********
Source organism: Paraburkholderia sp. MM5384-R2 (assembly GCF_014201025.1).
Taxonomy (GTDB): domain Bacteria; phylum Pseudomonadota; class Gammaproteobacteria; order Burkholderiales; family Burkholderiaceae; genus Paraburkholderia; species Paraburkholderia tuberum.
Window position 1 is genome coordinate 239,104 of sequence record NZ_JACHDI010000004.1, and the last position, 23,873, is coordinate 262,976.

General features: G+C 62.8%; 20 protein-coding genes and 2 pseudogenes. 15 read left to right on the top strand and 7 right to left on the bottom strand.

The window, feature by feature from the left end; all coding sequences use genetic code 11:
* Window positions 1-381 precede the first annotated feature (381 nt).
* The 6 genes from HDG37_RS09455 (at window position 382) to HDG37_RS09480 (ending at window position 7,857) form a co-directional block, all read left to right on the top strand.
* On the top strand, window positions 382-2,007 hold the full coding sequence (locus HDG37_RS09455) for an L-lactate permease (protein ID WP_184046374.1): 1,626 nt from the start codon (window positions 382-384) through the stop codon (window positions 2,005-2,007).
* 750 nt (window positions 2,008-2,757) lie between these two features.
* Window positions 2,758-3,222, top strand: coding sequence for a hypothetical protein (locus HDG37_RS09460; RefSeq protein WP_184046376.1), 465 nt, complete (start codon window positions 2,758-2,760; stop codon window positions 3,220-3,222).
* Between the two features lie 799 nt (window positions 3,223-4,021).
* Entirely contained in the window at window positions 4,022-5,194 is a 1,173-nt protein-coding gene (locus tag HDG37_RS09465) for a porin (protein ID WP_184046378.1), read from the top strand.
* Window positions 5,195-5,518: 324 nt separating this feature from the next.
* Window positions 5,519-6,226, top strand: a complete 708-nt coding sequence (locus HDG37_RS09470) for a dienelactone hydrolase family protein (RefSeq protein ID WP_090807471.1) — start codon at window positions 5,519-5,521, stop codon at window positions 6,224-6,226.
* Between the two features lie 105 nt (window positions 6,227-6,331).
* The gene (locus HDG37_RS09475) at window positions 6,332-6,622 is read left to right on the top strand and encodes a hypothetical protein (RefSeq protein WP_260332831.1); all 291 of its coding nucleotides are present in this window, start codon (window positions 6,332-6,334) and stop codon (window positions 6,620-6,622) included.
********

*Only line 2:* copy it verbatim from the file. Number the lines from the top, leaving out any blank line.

Taxonomy (GTDB): domain Bacteria; phylum Pseudomonadota; class Gammaproteobacteria; order Burkholderiales; family Burkholderiaceae; genus Paraburkholderia; species Paraburkholderia tuberum.